Plans to scrap a scheme to build 12 ‘genuinely affordable’ homes for local people in Brentor are on hold following concerns residents haven’t been consulted properly.
“This report, to put it mildly, is cobblers.” Indy Cllr Terry Pearce
Philip Churm, local democracy reporter www.radioexe.co.uk
West Devon Borough Council (WDBC) said the proposal for three open-market, four shared ownership and five affordable homes reflected a major development in the Dartmoor National Park which could not be justified by affordable housing demand.
The plan dates back five years when, in March 2017, the council was awarded £247,620 from the government’s community housing fund. WDBC used a portion of this for the feasibility and scheme design at Brentor.
Demand for the development was assessed by surveys including one in April this year which revealed only six households were deemed to be in need.
This equated to five one-bed properties and one two-bed home. A report to the council’s hub committee on Tuesday 1 November said no one under 55 had completed the survey and therefore there was no evidence of future housing need for family-sized accommodation.
But independent councillor for Mary Tavy, Terry Pearce, disagreed. He read extracts from an email he had received which said: “This report, to put it mildly, is cobblers.
“I filled one in, my son filled one in. None of us is over 55. What, with this and the questions that they asked, I can only conclude that the whole exercise was designed from the beginning to stitch us up and justify West Devon Borough Council walking away.”
Cllr Pearce suggested people were increasingly disappointed by the local authority on this issue.
“There’s a lot of lack of trust now and confidence in the authority after what’s happened over a period of 15, 16 years.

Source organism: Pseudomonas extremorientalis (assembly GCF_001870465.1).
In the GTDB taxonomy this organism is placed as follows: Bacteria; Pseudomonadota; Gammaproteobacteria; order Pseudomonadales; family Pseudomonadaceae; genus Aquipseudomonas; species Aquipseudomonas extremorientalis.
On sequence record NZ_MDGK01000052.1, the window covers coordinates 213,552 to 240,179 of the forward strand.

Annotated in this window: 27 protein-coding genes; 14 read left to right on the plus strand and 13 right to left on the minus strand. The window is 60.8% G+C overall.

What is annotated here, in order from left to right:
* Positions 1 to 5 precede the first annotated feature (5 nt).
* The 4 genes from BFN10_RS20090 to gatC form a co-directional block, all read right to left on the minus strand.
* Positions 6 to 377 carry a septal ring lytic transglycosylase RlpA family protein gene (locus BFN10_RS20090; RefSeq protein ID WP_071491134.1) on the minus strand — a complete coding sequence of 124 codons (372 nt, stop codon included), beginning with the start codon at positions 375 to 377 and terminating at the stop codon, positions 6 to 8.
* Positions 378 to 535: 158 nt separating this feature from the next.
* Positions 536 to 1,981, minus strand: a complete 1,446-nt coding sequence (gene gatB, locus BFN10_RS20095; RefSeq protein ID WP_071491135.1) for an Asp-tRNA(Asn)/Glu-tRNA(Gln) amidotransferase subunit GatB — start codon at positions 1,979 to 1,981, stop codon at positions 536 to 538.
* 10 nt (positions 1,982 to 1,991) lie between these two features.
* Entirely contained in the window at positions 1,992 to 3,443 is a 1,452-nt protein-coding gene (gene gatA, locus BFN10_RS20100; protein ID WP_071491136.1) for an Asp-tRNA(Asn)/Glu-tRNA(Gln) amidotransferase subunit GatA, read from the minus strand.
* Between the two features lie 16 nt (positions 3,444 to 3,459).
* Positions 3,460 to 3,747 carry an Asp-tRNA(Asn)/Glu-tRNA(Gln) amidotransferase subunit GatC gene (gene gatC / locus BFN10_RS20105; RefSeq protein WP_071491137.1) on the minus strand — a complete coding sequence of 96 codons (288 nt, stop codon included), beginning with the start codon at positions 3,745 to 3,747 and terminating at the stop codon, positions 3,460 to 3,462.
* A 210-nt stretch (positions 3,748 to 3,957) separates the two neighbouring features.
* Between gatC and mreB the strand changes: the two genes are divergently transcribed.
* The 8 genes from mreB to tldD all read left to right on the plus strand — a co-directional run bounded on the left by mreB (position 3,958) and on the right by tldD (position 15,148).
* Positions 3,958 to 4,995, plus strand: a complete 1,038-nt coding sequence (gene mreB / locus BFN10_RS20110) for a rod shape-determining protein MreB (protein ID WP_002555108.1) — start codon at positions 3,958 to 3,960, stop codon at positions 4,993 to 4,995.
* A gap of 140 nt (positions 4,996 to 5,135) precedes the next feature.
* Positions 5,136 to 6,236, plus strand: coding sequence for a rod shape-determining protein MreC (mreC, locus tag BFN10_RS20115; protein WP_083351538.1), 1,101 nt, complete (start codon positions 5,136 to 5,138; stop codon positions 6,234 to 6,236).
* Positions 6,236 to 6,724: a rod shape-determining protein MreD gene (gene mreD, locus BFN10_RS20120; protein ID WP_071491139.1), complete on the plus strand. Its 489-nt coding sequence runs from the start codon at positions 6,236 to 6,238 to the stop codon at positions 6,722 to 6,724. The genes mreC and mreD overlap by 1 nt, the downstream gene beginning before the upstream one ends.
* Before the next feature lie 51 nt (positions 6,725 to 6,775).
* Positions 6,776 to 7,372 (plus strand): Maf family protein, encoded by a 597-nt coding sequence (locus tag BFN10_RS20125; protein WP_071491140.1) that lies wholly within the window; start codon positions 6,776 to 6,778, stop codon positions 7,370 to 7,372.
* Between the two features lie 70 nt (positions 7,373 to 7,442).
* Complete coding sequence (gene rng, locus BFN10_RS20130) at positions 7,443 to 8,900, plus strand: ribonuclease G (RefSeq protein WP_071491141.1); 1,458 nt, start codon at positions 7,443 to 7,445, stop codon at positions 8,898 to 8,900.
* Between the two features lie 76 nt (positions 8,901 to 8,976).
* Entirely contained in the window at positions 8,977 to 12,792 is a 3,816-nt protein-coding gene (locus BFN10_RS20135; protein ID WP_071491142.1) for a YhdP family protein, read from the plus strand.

“You know, the question now being asked is why was the original housing development not to take place when all the plans were drawn up? The architect’s plans and everything detailed and we’re just sitting there.
“I’ve asked that question, the parish council have asked that question and we’ve not been given a proper answer at all.”
But director of place and enterprise for WDBC, Chris Brook, denied any deliberate attempt to scrap the project.
“I too would be really emotional about it and cross and frustrated,” said Mr Brook. “And I think that’s totally justifiable and understandable.
“But there is a big difference between being unhappy with the outcome, which is entirely as it says in the report, and considering that the outcome is in some way contrived to achieve an alternative motive or outcome, which isn’t the case.
As the council believed a case for affordable housing could not be justified on the site, it was recommended it did not progress the Brentor scheme further.
However, following questions and debate it was agreed a decision on whether to scrap the scheme or continue to pursue it would be made at another meeting.